By Nigel Praities
Local implementation of the chlamydia screening programme is ‘fragmented and inefficient’ and should be replaced with a nationally-run scheme, according to an influential group of MPs.
In a strongly-worded report from the House of Commons Committee of Public Accounts published today, they say PCTs were not up to the job of commissioning efficient local services and accused the Government of a ‘lack of urgency’ over getting the scheme in place.
They also criticised the Government for having no method of measuring the programme’s impact on chlamydia infections and said £40m could be saved on the cost of the programme if every PCT was forced to provide screening for £33 per test.
They recommended the Department centralises procurement of testing, shuts down local screening offices and puts in place a national ‘model contract’ to ensure value for money – once again raising the prospect of a standardised system of payments to GPs for chlamydia screening rather than local LES agreements.
Edward Leigh MP, chairman of the committee, said: ‘This is a classic example of what can happen when the responsibility for delivering a national initiative is pushed down to local level, with little thought about the mechanisms and interventions needed at national and regional level to maintain efficiency and momentum.’
The report follows an equally critical report from the National Audit Office last November on the programme and will pile pressure on the Government to introduce a national specification for the scheme.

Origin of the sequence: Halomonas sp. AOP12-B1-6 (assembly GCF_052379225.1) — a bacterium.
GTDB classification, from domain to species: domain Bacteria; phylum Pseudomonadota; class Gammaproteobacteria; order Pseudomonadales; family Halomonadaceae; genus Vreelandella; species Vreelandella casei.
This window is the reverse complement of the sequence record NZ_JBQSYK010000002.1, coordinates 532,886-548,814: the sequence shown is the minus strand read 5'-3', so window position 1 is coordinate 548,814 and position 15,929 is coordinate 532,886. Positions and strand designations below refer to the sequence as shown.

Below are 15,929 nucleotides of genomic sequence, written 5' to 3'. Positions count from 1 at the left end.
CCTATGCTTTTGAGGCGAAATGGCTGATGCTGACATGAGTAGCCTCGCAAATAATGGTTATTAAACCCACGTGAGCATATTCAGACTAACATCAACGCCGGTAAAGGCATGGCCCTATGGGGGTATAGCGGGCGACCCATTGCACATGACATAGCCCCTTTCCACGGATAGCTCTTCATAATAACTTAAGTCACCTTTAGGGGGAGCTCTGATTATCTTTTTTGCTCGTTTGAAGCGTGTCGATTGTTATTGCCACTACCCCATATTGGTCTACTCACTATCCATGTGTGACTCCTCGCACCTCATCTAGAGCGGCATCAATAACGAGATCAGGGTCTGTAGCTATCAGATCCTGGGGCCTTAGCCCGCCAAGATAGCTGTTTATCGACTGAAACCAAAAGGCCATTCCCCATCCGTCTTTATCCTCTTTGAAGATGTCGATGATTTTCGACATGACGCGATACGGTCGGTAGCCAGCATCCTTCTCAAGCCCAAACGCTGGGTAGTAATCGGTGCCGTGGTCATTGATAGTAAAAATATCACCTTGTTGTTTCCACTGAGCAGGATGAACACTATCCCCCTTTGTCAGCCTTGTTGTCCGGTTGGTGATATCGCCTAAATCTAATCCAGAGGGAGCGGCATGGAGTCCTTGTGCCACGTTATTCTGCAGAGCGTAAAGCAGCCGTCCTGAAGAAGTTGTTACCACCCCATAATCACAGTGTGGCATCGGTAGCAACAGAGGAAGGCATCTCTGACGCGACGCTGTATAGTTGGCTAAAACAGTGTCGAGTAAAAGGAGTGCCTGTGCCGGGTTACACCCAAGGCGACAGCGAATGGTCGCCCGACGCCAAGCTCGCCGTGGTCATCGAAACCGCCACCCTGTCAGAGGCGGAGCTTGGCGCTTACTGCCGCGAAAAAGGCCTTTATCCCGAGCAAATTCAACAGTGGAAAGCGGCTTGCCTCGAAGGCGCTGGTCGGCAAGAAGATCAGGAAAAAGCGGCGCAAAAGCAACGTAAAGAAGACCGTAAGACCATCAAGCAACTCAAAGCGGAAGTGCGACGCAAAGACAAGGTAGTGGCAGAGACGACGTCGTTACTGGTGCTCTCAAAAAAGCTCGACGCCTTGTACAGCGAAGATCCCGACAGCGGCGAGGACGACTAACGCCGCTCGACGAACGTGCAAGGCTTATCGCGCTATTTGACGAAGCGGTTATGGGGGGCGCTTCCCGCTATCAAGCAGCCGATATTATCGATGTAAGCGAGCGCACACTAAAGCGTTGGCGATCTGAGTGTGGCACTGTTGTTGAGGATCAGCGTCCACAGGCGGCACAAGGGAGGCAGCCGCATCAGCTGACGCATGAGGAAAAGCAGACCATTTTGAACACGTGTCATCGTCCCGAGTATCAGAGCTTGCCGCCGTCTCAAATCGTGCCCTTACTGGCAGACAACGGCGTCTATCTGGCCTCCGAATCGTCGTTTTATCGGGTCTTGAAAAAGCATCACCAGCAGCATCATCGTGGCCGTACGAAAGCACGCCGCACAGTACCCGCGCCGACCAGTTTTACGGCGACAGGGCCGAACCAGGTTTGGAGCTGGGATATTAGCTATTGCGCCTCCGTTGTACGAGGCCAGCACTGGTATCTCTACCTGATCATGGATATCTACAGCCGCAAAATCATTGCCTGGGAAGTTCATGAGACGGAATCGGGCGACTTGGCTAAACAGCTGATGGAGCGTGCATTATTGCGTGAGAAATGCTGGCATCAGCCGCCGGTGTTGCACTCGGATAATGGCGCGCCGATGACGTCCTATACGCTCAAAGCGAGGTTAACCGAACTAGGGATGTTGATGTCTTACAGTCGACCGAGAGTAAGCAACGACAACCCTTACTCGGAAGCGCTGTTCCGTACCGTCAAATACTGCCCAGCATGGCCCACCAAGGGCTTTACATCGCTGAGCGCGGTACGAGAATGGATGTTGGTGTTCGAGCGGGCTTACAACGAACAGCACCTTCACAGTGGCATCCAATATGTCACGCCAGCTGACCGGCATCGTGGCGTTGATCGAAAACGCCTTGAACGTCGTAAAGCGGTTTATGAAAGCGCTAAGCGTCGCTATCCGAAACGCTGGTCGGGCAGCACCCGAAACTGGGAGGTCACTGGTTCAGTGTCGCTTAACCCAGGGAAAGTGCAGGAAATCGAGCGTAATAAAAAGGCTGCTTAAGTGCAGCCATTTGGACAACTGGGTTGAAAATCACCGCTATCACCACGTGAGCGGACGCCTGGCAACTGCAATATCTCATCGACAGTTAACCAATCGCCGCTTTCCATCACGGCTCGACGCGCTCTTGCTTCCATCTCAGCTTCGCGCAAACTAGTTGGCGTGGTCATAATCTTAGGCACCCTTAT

Conservative health spokesperson Anne Milton said the report showed the Government thought ‘throwing money at a problem’ would solve it.
‘Chlamydia screening is a crucial part of improving young people’s sexual health but at times when money is tight it is shameful of the Government to come forward with such ill conceived, ill thought out and ineffective ideas,’ she said.
Pulse revealed last year that the Health Protection Agency was working on a costing review that would recommend costs per chlamydia screen.
A DH spokesperson defended the screening programme: ‘An ambitious new programme on this scale takes time to perfect and improve,’ she said.
MPs have criticised the Government’s Chlamydia screening programme